Van Kleek green complexes also remind of other architects besides the aforementioned. The fifth is benched into a steep slope on the left with the right a sharp-edged drop off, is reminiscent of Devereux Emmet at places such as Leatherstocking Golf Course and Dudley Hill Golf Club.
The greenside bunkering that flanks the putting surface is reminiscent of Stiles’s work. There are also a few instances of sand that extends back from the greens parallel to the approach.
All 18 greens are open in front although on some holes, as with the 120-yard fourth, Van Kleek necessitates a carry over a sand hazard well short of the putting surface.
The bunkering is artistic with flowing forms that do not overpower the aesthetic of the holes or the greens they guard. They exact a just penalty to the poor shots
Van Kleek designed a course that is forgiving off tee with very few fairway bunkers, the notable exception being the par-4 11th hole with it’s massive hazard spread across the entire fairway and which can come into play on the long tee ball. It is pictured above. If there is one weakness to Split Rock it is the fact that with so few fairway bunkers on the par-4s and par-5s, driver can be utilized 14 times.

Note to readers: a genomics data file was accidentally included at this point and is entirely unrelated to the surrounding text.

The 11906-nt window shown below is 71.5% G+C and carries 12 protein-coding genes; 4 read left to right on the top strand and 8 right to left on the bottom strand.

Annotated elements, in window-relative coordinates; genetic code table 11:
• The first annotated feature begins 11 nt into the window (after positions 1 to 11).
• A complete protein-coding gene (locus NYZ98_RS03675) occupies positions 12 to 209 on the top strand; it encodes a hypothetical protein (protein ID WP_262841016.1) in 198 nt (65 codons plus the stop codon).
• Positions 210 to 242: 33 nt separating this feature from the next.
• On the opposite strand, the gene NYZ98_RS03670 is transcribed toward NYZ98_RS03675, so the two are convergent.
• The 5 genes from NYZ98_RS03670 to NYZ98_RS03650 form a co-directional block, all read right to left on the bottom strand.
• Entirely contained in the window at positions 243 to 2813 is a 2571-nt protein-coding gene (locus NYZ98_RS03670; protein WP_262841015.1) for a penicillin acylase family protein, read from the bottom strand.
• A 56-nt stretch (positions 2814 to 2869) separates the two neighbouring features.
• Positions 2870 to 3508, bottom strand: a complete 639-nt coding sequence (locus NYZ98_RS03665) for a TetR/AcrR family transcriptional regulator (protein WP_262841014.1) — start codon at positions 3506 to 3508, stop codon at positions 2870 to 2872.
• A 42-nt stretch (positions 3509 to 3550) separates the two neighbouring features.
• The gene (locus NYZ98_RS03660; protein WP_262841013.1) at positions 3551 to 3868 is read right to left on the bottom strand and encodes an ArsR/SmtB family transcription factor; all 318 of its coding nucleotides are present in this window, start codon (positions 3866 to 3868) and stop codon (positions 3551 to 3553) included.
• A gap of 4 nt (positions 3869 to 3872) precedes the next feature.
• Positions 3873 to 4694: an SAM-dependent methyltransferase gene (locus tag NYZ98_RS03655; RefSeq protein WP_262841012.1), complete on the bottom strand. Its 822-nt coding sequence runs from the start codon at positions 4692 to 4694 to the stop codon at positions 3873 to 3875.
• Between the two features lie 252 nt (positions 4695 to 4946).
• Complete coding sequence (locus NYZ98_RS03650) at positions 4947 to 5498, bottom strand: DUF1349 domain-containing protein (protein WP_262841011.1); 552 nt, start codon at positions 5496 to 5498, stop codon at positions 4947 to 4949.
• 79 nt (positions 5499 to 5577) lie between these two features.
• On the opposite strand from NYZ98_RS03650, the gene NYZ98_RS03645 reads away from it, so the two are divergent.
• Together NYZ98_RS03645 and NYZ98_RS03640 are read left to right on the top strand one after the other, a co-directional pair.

The terrain runs from nearly flat to gently rolling. There are very few blind shots with a solid amalgamation of one-shot and two-shot holes with short, medium, and long versions of each. The three par-5s can be reached by longer hitters. From the white tees they play 436, 447 and 448 yards.
The original hole corridors were generous and, for the most part, remain that way. The effort to keep trees from encroaching on play is admirable. Rarely do you have the enclosed feeling you would expect from an older municipal course cut out of a forest. Usually that’s a recipe for impeded lines of play and poor turf, the result of limb and root encroachment, although holes 7-9 do have a confined feeling.
Even with my deep disdain for all things New York, I’m delighted I played Split Rock and I look forward to getting back there again
(All photos: Anthony Pioppi)
Note: Bob Labbance and Kevin Mendik authored a wonderful biography, “The Life and Work of Wayne Stiles,” with a chapter dedicated to John Van Kleek. You may be able to find a copy by clicking here to access the Wayne Stiles Society website.